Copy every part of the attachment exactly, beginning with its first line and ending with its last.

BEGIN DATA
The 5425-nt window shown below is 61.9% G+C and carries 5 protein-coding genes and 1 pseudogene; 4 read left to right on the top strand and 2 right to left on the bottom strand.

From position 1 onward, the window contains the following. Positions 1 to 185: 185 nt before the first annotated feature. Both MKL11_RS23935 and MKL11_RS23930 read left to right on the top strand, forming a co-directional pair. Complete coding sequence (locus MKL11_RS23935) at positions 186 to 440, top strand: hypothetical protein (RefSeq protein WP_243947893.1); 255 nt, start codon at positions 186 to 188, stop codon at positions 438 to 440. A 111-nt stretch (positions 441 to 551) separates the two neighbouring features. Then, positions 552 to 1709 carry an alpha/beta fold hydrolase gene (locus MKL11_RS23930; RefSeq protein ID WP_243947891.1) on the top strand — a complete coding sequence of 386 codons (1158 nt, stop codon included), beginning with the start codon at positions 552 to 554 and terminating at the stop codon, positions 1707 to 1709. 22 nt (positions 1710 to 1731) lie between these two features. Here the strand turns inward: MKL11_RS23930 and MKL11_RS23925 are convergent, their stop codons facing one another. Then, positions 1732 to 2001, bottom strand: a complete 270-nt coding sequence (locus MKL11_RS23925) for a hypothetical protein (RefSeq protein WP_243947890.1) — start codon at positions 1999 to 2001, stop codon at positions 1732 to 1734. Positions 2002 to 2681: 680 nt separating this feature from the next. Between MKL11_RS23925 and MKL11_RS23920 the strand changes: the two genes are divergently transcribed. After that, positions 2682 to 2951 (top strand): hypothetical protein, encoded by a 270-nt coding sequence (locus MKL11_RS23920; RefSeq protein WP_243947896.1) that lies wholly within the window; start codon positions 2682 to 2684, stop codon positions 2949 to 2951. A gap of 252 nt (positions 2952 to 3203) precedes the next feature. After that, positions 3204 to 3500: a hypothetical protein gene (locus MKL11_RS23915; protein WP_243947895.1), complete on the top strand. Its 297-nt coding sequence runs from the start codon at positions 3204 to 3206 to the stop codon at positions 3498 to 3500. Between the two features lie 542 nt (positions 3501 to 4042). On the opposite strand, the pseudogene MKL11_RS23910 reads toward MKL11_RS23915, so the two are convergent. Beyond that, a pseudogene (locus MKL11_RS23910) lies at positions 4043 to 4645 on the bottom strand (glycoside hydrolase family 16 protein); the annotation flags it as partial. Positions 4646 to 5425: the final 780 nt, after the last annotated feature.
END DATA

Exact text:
The 5425-nt window shown below is 61.9% G+C and carries 5 protein-coding genes and 1 pseudogene; 4 read left to right on the top strand and 2 right to left on the bottom strand.

From position 1 onward, the window contains the following. Positions 1 to 185: 185 nt before the first annotated feature. Both MKL11_RS23935 and MKL11_RS23930 read left to right on the top strand, forming a co-directional pair. Complete coding sequence (locus MKL11_RS23935) at positions 186 to 440, top strand: hypothetical protein (RefSeq protein WP_243947893.1); 255 nt, start codon at positions 186 to 188, stop codon at positions 438 to 440. A 111-nt stretch (positions 441 to 551) separates the two neighbouring features. Then, positions 552 to 1709 carry an alpha/beta fold hydrolase gene (locus MKL11_RS23930; RefSeq protein ID WP_243947891.1) on the top strand — a complete coding sequence of 386 codons (1158 nt, stop codon included), beginning with the start codon at positions 552 to 554 and terminating at the stop codon, positions 1707 to 1709. 22 nt (positions 1710 to 1731) lie between these two features. Here the strand turns inward: MKL11_RS23930 and MKL11_RS23925 are convergent, their stop codons facing one another. Then, positions 1732 to 2001, bottom strand: a complete 270-nt coding sequence (locus MKL11_RS23925) for a hypothetical protein (RefSeq protein WP_243947890.1) — start codon at positions 1999 to 2001, stop codon at positions 1732 to 1734. Positions 2002 to 2681: 680 nt separating this feature from the next. Between MKL11_RS23925 and MKL11_RS23920 the strand changes: the two genes are divergently transcribed. After that, positions 2682 to 2951 (top strand): hypothetical protein, encoded by a 270-nt coding sequence (locus MKL11_RS23920; RefSeq protein WP_243947896.1) that lies wholly within the window; start codon positions 2682 to 2684, stop codon positions 2949 to 2951. A gap of 252 nt (positions 2952 to 3203) precedes the next feature. After that, positions 3204 to 3500: a hypothetical protein gene (locus MKL11_RS23915; protein WP_243947895.1), complete on the top strand. Its 297-nt coding sequence runs from the start codon at positions 3204 to 3206 to the stop codon at positions 3498 to 3500. Between the two features lie 542 nt (positions 3501 to 4042). On the opposite strand, the pseudogene MKL11_RS23910 reads toward MKL11_RS23915, so the two are convergent. Beyond that, a pseudogene (locus MKL11_RS23910) lies at positions 4043 to 4645 on the bottom strand (glycoside hydrolase family 16 protein); the annotation flags it as partial. Positions 4646 to 5425: the final 780 nt, after the last annotated feature.